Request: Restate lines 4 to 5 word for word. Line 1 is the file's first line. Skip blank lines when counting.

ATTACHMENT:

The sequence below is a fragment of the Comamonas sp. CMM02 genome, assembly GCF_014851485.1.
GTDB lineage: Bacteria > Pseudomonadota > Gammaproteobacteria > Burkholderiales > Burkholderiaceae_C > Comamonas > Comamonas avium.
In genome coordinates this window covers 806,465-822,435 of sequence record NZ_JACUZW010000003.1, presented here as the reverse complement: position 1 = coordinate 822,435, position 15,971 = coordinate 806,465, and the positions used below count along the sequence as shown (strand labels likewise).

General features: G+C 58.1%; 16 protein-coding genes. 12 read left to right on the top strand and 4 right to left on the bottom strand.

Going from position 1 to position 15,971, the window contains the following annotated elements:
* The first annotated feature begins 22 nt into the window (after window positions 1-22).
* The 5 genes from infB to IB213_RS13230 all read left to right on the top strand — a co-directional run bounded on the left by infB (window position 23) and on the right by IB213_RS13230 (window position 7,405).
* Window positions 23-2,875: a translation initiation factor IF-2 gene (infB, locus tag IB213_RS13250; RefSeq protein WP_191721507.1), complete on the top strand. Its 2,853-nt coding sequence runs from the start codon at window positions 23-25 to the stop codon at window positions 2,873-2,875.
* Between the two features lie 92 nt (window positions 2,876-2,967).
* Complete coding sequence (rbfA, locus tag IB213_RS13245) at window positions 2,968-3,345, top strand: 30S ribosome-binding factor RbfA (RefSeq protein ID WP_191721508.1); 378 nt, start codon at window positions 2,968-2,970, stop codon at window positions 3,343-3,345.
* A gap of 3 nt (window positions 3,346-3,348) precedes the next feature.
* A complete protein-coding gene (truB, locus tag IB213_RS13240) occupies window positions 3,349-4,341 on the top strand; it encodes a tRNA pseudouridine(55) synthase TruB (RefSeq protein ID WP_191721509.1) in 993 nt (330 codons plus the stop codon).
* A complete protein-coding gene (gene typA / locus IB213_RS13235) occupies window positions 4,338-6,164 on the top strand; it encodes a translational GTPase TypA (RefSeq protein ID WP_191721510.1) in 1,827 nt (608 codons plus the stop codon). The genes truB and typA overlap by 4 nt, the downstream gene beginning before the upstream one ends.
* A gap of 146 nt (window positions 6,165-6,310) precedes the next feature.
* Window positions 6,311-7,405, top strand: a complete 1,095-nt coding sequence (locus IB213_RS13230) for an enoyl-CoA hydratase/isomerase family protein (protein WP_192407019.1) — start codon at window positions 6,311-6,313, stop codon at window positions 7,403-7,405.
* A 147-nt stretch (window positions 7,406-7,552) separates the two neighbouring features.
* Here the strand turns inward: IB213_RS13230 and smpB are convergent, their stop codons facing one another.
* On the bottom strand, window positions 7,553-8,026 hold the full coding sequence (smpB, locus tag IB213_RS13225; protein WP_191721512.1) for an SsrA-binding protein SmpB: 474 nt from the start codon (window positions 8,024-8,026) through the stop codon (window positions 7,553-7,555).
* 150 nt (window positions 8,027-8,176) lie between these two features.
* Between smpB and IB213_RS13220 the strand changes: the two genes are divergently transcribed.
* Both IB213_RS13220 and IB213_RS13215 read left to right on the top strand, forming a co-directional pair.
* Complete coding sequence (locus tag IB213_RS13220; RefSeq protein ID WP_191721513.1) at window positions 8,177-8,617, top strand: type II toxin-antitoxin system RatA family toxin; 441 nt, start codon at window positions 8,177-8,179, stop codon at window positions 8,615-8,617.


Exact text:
General features: G+C 58.1%; 16 protein-coding genes. 12 read left to right on the top strand and 4 right to left on the bottom strand.

Going from position 1 to position 15,971, the window contains the following annotated elements: